Verstegen currently travels the country as a trainer for the American Council on Exercise – San Diego, TRX Training San Francisco, and Supreme Health and Fitness based in Madison, Wisconsin. She has helped raise public awareness about HD by making numerous television appearances on programs including the Tonight Show with Jay Leno, the Wayne Brady Show, Girls Behaving Badly (Oxygen Network), and a special ESPN feature about Huntington’s disease. In print she has been featured in venues including Oxygen, Women’s Physique World, Muscle & Fitness, Wisconsin Woman, and Newsweek magazine. While she says she has many things to be proud of, her work with HDSA in honor of her mother will always top that list. Her mother, Debby Martin, died from complications of Huntington’s disease in March 2013. Verstegen says that watching her mother lose her ability to move independently inspired her to live every day to the fullest with a focus on movement—from being the first female pole vaulter at the University of Wisconsin to winning a half dozen lumberjack titles. Verstegen is passionate about raising awareness toward finding a cure for Huntington’s disease, and fundraising to make that research and cure possible.

For more of Shana’s video’s on HD workouts go to:    http://hdsa.org/hd-workout-tips/    

Shana and her husband, Peter, are hosting three HDSA Team Hope Run/Walks in 2017.

Fox Valley August 13 https://hdsa.donordrive.com/index.cfm?fuseaction=donorDrive.event&eventID=1154   

Eau Claire August 19   https://hdsa.donordrive.com/index.cfm?fuseaction=donorDrive.event&eventID=1143  

Madison July 1  https://hdsa.donordrive.com/index.cfm?  fuseaction=donorDrive.event&eventID=1258

Therese’s book, Watching Their Dance: Three Sisters, a Genetic Disease and Marrying into a Family At Risk for Huntington’s can be purchased on:   http://www.theresecrutchermarin.com  

We can never lose HOPE………….Therese

 

 

Hope, Watching Their Dance

A Review Every Author Dreams of Receiving

KIRKUS REVIEW

A debut memoir focuses on a family wrestling with the genetic legacy of Huntington’s disease.

Crutcher-Marin met her future husband in 1976 while they both attended junior college in California—it took no time for her to be captivated by him. Then, a few weeks before Thanksgiving, John’s three sisters called a meeting and revealed that while visiting an aunt they discovered the family was plagued by Huntington’s disease, a debilitating neurological disorder. John’s mother, Phyllis, and three of her siblings—four out of six overall—suffered from it. The odds that John would eventually come down with it were about 1 in 2, and there was neither a test to definitively diagnose it nor a cure to combat it. When the author met John he was 21 years old, and, generally, the symptoms start to appear between the ages of 30 and 45. Overwhelmed by the prospect that such uncertainty would forever haunt their lives, Crutcher-Marin reluctantly left John, a move encouraged by her own family. She even briefly dated someone else. But she couldn’t bear the separation and eventually returned to his embrace; they wed in 1980 and had a child. But the threat continued to loom over them like a storm cloud, and two of John’s siblings did eventually grapple with, and die from, the terrible affliction.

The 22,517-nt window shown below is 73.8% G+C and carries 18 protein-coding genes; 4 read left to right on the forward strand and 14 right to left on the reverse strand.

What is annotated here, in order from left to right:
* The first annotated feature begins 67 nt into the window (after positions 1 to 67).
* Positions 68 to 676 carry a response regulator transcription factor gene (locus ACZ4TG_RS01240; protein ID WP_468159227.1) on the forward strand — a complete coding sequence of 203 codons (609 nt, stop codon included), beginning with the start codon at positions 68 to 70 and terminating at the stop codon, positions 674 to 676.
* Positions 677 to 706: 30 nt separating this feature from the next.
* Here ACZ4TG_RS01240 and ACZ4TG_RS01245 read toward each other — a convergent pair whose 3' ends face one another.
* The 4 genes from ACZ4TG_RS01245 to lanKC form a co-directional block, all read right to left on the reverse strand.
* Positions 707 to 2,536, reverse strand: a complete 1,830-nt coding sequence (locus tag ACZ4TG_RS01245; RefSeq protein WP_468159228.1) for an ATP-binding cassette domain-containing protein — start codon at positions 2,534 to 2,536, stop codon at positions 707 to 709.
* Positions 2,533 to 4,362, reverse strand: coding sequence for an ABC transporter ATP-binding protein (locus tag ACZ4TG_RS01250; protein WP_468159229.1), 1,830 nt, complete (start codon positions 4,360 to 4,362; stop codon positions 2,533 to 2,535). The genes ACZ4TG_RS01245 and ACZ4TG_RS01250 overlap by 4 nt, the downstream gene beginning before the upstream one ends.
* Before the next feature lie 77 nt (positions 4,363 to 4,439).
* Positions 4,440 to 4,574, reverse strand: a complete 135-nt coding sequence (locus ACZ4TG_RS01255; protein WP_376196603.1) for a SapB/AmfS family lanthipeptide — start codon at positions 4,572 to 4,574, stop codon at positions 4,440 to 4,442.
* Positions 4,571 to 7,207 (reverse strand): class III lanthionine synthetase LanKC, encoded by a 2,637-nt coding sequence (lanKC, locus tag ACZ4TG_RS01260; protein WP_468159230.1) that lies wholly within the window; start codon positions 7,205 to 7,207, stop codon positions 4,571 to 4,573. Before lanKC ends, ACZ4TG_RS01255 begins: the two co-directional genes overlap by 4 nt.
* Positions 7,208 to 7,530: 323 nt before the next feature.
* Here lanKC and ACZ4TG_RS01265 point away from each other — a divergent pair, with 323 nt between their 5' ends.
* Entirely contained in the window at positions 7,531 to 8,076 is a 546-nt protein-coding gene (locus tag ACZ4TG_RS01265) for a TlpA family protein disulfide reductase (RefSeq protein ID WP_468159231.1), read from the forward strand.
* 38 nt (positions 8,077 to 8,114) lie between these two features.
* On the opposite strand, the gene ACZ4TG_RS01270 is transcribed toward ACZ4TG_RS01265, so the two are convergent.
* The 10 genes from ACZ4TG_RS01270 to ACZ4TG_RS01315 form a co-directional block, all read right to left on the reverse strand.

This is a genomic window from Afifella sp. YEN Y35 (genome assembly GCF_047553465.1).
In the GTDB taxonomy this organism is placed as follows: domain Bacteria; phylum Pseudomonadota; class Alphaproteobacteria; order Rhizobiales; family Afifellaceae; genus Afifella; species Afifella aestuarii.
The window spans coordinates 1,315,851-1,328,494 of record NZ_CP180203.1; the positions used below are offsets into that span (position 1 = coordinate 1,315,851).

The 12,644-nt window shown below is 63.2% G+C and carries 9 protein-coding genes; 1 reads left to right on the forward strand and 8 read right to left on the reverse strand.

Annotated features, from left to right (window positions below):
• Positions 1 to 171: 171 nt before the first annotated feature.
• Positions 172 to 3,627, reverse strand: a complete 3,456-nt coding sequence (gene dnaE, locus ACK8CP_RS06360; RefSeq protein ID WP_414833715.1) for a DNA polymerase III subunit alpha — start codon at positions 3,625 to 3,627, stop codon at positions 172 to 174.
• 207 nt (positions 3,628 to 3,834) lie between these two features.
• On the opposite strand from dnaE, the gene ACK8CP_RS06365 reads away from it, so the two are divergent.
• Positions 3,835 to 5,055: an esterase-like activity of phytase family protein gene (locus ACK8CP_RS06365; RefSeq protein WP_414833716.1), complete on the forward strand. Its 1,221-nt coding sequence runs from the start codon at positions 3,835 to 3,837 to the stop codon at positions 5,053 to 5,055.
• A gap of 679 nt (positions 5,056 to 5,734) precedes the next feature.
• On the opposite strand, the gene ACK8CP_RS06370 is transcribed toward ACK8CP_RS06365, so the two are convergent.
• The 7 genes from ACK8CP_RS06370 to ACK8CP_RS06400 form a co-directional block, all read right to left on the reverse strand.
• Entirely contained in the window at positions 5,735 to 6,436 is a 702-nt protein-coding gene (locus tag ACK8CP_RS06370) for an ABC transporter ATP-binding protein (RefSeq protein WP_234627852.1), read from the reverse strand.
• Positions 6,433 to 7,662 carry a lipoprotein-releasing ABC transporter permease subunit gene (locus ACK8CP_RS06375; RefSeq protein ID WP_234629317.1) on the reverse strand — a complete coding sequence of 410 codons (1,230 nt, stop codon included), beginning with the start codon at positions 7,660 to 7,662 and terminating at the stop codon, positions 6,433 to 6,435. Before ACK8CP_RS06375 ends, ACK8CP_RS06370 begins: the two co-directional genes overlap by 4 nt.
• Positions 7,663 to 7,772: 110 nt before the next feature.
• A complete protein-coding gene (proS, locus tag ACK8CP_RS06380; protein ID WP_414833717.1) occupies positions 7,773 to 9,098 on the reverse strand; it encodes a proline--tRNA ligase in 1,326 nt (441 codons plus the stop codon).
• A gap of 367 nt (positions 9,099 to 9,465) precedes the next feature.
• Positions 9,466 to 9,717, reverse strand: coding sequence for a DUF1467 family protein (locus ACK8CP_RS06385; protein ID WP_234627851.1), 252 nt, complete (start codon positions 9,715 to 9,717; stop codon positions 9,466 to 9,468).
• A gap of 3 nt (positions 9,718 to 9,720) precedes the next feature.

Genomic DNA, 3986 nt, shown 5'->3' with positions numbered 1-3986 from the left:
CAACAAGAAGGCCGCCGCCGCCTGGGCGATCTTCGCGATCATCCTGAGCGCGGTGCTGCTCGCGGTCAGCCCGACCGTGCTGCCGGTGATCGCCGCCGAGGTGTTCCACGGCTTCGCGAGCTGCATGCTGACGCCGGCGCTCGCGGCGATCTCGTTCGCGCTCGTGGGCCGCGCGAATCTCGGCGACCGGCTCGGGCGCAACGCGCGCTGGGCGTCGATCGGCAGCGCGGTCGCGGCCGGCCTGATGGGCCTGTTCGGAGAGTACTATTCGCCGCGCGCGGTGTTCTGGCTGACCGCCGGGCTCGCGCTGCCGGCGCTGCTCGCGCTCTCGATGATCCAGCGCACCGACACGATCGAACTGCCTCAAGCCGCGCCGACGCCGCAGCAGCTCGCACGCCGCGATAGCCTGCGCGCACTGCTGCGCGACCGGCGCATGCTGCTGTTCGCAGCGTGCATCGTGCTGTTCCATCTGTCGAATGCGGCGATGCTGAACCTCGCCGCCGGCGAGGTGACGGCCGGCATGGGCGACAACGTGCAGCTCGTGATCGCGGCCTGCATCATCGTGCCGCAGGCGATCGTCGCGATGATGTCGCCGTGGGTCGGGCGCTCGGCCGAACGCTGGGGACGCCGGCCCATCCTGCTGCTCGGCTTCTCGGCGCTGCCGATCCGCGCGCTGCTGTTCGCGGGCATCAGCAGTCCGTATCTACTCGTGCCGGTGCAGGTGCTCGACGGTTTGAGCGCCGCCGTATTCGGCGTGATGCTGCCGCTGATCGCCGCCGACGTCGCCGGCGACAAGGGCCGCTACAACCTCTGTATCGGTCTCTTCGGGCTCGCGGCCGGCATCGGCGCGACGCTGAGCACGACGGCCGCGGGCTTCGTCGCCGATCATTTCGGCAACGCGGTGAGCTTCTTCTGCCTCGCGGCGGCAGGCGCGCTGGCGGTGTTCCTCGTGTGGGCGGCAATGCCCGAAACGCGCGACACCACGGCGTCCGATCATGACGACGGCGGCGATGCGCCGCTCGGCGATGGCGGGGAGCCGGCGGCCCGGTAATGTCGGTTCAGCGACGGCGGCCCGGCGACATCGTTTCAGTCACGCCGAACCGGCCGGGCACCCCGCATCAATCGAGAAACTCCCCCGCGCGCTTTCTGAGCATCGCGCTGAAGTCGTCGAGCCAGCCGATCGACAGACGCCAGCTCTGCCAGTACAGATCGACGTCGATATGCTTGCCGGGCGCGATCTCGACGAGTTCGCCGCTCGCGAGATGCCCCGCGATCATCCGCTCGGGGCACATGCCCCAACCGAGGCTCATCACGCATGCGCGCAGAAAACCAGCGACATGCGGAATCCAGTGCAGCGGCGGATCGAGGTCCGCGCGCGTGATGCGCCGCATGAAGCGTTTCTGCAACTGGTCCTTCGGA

To read the full Kirkus Review see:      https://www.kirkusreviews.com/book-reviews/unknown/watching-their-dance/     

To purchase Watching Their Dance: Three Sisters, a Genetic Disease and Marrying into a Family At Risk for Huntington’s, please visit:      http://theresecrutchermarin.com/     

We can never lose HOPE…………………Therese

Huntington's Disease

Part 2-Interview with Dawn Landau-Blogger on the Huffington Post

In Honor of Huntington’s Disease Awareness Month: a new book about love, fear, and living with HD

Therese Crutcher-Marin went into her marriage knowing that HD was a risk. In fact, she ran toward it, for love. At a time when there were no tests for HD, she embraced the man she loved and hoped for the best. Her new book looks at that decision, and it’s enormous impact.

I wanted to know more, and Therese agreed to be interviewed, for Huntington’s Disease Awareness Month. We both wanted to have this interview come out much earlier in May, to honor and bring awareness to the illness, but two busy schedules made that difficult. In the end, we both agreed that for those of us living with Huntington’s, EVERY month is Huntington’s Disease Awareness month! Purple and blue are the colors for HD. Wear them for someone you love, who is fighting this devastating disease.